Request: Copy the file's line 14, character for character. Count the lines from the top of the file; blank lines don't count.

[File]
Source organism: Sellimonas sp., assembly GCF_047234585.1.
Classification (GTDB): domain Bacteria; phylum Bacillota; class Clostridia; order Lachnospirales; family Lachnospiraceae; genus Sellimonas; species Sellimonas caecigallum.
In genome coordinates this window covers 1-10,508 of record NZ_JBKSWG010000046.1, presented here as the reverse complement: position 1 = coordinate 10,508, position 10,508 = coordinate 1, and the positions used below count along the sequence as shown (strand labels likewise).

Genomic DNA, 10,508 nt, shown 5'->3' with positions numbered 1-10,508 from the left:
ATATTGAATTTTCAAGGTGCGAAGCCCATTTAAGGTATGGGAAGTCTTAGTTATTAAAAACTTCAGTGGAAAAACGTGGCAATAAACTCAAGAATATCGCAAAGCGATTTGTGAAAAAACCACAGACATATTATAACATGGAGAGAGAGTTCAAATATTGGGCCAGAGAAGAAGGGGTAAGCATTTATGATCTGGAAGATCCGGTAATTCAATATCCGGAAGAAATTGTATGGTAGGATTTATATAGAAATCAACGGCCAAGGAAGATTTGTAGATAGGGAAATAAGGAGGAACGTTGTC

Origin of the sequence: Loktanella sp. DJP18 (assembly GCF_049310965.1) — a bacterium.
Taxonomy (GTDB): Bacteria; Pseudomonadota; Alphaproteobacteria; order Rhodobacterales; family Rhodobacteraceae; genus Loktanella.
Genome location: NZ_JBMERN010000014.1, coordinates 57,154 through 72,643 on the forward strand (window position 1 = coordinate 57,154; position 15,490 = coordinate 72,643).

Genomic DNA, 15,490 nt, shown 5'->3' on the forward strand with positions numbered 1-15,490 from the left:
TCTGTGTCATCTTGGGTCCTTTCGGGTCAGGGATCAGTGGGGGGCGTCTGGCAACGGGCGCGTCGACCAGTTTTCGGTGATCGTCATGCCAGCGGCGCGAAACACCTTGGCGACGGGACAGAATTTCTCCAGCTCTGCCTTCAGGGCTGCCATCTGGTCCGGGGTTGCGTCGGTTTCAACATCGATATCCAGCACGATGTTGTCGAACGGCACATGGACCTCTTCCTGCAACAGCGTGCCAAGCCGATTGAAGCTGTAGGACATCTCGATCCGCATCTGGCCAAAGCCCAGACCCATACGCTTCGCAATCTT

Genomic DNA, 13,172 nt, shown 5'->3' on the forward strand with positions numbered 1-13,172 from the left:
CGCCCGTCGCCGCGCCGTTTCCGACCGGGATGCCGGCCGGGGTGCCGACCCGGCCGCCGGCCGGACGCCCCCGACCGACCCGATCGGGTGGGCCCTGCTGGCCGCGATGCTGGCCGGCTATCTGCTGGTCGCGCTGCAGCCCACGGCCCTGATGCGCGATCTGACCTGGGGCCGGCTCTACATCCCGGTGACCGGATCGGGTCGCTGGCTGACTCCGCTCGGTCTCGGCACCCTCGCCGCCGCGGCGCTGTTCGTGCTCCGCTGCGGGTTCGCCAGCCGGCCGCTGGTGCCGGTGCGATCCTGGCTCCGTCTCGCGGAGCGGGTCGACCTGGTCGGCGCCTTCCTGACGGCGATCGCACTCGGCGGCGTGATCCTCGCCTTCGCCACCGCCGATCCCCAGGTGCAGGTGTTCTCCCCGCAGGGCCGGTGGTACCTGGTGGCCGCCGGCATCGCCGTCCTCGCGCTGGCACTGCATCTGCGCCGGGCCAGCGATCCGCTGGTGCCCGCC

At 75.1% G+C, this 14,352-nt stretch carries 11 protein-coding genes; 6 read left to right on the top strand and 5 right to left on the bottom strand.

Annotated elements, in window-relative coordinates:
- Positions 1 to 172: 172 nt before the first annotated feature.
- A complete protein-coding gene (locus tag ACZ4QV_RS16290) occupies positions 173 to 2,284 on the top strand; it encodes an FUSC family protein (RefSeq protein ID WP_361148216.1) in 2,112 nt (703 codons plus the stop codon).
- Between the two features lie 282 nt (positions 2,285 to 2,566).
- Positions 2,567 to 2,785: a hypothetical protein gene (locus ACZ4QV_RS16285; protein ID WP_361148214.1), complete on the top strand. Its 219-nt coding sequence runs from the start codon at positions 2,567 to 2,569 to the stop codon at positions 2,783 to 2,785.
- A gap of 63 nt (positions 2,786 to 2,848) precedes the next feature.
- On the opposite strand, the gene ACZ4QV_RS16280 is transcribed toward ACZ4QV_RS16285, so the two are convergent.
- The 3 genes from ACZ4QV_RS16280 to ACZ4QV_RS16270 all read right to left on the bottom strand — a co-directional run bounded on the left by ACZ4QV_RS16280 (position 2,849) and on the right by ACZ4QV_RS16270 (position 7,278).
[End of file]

Annotated elements, in window-relative coordinates: